2 you store a serial number somewhere and that causes a difference in a specific area.

 

I assume there are no parameters stored in the EEPROm that can cause the application to crash?

or that at some point the eeprom content has been changed ( stuff added) and now there is old data in the prom and wrong values are read as you only reprogram the application, but not have made sure the eeprom content is correct again.

 

 

 

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Ok, I tried again the programming and downloading part. At this time I erased the chip first, and now I get identical files (downloaded and original hex file). But the differences to the "corrupted" file are still too big to get any clue (I tried with different versions). The only thing, which I can tell (and maybe that could be interesting) is, that the bootloader section seems to be fine within the corrupted device (which wasn't recognized at all by the computer).

 

meslomp wrote:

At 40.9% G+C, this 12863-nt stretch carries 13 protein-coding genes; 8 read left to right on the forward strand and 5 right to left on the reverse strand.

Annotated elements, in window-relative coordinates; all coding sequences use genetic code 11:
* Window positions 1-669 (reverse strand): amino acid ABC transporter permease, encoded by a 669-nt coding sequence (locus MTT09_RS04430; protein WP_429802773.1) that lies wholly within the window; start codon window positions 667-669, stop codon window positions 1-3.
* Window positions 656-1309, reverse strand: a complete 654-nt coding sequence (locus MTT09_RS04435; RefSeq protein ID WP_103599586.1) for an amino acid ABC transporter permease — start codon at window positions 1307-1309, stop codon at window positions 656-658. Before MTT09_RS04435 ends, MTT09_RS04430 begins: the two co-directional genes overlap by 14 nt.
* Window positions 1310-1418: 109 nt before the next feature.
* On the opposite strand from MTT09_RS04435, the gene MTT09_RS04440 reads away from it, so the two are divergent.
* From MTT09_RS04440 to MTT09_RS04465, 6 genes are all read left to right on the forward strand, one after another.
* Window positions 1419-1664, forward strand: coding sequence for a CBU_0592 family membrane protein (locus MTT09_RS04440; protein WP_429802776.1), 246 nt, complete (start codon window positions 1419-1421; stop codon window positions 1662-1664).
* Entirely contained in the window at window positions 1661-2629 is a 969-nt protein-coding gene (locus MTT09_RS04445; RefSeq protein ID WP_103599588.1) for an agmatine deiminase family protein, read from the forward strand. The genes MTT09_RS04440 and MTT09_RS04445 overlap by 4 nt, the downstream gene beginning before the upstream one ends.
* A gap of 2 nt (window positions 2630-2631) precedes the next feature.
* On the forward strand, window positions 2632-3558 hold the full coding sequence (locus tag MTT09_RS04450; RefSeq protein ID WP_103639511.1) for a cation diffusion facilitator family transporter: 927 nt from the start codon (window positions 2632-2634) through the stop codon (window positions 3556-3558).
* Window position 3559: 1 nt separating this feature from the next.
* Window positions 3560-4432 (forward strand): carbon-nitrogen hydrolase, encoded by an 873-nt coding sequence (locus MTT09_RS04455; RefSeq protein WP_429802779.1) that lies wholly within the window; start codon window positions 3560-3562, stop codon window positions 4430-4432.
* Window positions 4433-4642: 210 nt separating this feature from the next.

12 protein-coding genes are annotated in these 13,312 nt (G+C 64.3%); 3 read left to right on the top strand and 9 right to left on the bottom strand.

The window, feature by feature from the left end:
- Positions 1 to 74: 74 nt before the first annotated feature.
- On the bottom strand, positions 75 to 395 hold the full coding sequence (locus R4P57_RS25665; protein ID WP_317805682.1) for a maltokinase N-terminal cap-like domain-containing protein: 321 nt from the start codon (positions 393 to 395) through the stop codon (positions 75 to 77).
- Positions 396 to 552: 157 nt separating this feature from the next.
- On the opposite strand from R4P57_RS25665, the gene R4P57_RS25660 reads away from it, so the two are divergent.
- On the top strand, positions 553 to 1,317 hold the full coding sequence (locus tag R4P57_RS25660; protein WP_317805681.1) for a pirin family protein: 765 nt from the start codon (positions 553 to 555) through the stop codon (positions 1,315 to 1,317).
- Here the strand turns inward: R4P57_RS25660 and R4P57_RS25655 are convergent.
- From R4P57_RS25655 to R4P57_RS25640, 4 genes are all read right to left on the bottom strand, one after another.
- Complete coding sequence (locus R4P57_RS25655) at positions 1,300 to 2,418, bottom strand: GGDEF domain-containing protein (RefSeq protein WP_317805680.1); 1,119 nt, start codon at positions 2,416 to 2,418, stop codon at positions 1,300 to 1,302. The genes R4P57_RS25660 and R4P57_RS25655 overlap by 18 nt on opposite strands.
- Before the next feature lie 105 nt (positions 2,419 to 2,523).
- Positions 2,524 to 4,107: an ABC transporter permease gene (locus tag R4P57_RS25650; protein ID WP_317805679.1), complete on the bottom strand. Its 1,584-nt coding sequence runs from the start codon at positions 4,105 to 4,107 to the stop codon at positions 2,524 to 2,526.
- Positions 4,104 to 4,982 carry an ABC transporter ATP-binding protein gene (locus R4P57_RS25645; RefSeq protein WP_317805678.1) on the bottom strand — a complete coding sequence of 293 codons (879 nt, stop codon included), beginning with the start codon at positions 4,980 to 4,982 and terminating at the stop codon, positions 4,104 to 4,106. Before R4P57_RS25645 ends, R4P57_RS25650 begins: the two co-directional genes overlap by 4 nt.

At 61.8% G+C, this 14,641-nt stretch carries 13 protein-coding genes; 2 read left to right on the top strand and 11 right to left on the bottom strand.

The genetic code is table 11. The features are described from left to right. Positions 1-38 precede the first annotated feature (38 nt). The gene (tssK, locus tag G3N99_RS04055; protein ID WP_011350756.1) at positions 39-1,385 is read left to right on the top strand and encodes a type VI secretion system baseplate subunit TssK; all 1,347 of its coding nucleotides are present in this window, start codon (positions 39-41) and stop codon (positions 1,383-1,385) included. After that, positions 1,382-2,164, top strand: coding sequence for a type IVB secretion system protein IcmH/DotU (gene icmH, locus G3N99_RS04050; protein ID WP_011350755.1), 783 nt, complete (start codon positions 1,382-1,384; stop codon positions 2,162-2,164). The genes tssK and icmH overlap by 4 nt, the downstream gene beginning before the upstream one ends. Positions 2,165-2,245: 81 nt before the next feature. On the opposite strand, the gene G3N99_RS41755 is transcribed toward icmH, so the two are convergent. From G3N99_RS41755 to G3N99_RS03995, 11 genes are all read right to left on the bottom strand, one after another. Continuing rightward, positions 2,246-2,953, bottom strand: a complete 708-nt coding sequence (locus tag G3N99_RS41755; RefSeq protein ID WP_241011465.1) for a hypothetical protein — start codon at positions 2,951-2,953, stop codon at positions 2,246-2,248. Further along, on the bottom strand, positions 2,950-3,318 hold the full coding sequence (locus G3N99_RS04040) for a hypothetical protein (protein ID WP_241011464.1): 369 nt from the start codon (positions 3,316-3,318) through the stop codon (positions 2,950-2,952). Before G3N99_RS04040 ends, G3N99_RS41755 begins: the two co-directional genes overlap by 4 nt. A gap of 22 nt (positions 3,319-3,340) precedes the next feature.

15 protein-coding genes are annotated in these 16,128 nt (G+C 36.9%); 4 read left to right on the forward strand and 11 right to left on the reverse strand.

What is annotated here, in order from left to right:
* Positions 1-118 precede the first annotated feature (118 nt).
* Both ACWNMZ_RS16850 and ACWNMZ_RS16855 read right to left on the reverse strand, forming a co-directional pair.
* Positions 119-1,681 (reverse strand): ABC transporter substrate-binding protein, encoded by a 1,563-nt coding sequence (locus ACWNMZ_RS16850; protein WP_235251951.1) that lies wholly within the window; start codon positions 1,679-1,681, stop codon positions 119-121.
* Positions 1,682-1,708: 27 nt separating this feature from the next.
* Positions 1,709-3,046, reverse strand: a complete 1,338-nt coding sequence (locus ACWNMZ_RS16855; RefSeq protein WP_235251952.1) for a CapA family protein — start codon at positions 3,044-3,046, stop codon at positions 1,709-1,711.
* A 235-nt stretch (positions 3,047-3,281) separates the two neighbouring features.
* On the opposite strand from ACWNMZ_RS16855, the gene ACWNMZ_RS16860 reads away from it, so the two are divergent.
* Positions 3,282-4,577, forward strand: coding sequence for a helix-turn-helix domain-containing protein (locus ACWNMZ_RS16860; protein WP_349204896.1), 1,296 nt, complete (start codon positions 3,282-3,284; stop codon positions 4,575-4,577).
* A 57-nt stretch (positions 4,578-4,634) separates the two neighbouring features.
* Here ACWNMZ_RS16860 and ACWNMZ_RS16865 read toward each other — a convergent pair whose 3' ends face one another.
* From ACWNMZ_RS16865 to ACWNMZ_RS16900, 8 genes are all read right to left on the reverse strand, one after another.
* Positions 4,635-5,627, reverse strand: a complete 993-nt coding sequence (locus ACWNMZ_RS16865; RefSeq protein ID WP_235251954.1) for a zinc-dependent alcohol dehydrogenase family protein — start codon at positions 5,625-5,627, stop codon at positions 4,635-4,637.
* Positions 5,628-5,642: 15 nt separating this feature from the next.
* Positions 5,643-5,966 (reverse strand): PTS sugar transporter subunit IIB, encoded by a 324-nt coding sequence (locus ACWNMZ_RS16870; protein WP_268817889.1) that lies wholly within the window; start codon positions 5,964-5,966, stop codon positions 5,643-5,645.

I assume there are no parameters stored in the EEPROm that can cause the application to crash?

 

or that at some point the eeprom content has been changed ( stuff added) and now there is old data in the prom and wrong values are read as you only reprogram the application, but not have made sure the eeprom content is correct again.

 

 

 

 

Well, I store calibration data in the eeprom and a serial number which is used for USB identifying. But the troubleshooting of my corrupted device was just to reprogram the flash. I did not touch the eeprom (beside downloading it, in case it would get deleted). And the device is working fine now, serial number is still there and calibration data seem ok as well, because I get plausible measurement data.

 

Our guess at the moment would be, that EMV or some instable voltage supply would corrupt the flash program. Do you think that would be possible?

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well i would not expect the flash to get corrupted during 'normal' operation, unless you besides writing to the eeprom also write to flash during that time.

 

What could happen ( I do not know your bootloader) is that the user application is updated without a full application erase. In that case if you have older applications that were bigger than the newer version you will end up with "garbage" at a certain point.

It would be interesting to see if you have a good device and then play with it till it fails and see if the flash did get corrupted at that point.